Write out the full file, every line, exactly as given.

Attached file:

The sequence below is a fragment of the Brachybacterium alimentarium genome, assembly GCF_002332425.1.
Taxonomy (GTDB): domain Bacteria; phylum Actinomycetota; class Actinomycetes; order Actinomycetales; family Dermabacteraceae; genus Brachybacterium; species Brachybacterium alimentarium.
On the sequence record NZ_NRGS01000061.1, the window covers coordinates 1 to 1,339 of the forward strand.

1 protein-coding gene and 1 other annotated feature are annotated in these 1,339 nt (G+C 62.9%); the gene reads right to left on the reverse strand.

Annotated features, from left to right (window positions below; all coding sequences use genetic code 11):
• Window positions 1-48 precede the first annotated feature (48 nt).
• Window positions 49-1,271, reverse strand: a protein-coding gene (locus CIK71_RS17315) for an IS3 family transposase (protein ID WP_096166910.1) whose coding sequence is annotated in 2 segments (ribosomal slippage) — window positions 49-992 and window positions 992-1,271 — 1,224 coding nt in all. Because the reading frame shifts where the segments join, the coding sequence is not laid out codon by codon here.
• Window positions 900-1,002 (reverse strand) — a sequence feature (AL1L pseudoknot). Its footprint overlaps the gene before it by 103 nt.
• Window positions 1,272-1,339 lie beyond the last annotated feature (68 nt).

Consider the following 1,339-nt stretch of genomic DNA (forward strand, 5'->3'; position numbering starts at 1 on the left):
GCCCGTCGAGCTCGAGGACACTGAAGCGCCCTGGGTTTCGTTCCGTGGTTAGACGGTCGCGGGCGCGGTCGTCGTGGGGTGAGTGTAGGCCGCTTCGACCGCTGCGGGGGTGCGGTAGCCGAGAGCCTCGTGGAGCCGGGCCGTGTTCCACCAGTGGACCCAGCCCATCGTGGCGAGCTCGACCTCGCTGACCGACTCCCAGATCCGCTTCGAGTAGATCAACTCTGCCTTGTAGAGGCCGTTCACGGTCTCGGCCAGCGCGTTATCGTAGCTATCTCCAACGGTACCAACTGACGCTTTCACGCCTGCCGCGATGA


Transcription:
The sequence below is a fragment of the Brachybacterium alimentarium genome, assembly GCF_002332425.1.
Taxonomy (GTDB): domain Bacteria; phylum Actinomycetota; class Actinomycetes; order Actinomycetales; family Dermabacteraceae; genus Brachybacterium; species Brachybacterium alimentarium.
On the sequence record NZ_NRGS01000061.1, the window covers coordinates 1 to 1,339 of the forward strand.

1 protein-coding gene and 1 other annotated feature are annotated in these 1,339 nt (G+C 62.9%); the gene reads right to left on the reverse strand.

Annotated features, from left to right (window positions below; all coding sequences use genetic code 11):
• Window positions 1-48 precede the first annotated feature (48 nt).
• Window positions 49-1,271, reverse strand: a protein-coding gene (locus CIK71_RS17315) for an IS3 family transposase (protein ID WP_096166910.1) whose coding sequence is annotated in 2 segments (ribosomal slippage) — window positions 49-992 and window positions 992-1,271 — 1,224 coding nt in all. Because the reading frame shifts where the segments join, the coding sequence is not laid out codon by codon here.
• Window positions 900-1,002 (reverse strand) — a sequence feature (AL1L pseudoknot). Its footprint overlaps the gene before it by 103 nt.
• Window positions 1,272-1,339 lie beyond the last annotated feature (68 nt).

Consider the following 1,339-nt stretch of genomic DNA (forward strand, 5'->3'; position numbering starts at 1 on the left):
GCCCGTCGAGCTCGAGGACACTGAAGCGCCCTGGGTTTCGTTCCGTGGTTAGACGGTCGCGGGCGCGGTCGTCGTGGGGTGAGTGTAGGCCGCTTCGACCGCTGCGGGGGTGCGGTAGCCGAGAGCCTCGTGGAGCCGGGCCGTGTTCCACCAGTGGACCCAGCCCATCGTGGCGAGCTCGACCTCGCTGACCGACTCCCAGATCCGCTTCGAGTAGATCAACTCTGCCTTGTAGAGGCCGTTCACGGTCTCGGCCAGCGCGTTATCGTAGCTATCTCCAACGGTACCAACTGACGCTTTCACGCCTGCCGCGATGA